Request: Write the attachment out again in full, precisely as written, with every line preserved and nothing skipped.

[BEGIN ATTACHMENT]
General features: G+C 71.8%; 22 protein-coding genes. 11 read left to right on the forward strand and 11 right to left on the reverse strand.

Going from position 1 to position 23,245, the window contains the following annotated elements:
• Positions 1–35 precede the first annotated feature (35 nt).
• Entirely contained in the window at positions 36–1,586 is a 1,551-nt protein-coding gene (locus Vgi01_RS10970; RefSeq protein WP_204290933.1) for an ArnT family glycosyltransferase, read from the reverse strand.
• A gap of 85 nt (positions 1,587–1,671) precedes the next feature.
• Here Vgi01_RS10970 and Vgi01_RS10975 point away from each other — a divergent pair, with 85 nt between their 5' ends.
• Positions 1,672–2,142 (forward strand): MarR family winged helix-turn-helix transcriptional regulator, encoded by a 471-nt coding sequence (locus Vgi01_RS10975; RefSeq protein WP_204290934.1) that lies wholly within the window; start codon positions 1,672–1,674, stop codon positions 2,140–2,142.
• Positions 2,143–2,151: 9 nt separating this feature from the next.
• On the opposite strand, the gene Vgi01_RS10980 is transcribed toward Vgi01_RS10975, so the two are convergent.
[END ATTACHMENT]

General features: G+C 71.8%; 22 protein-coding genes. 11 read left to right on the forward strand and 11 right to left on the reverse strand.

Going from position 1 to position 23,245, the window contains the following annotated elements:
• Positions 1–35 precede the first annotated feature (35 nt).
• Entirely contained in the window at positions 36–1,586 is a 1,551-nt protein-coding gene (locus Vgi01_RS10970; RefSeq protein WP_204290933.1) for an ArnT family glycosyltransferase, read from the reverse strand.
• A gap of 85 nt (positions 1,587–1,671) precedes the next feature.
• Here Vgi01_RS10970 and Vgi01_RS10975 point away from each other — a divergent pair, with 85 nt between their 5' ends.
• Positions 1,672–2,142 (forward strand): MarR family winged helix-turn-helix transcriptional regulator, encoded by a 471-nt coding sequence (locus Vgi01_RS10975; RefSeq protein WP_204290934.1) that lies wholly within the window; start codon positions 1,672–1,674, stop codon positions 2,140–2,142.
• Positions 2,143–2,151: 9 nt separating this feature from the next.
• On the opposite strand, the gene Vgi01_RS10980 is transcribed toward Vgi01_RS10975, so the two are convergent.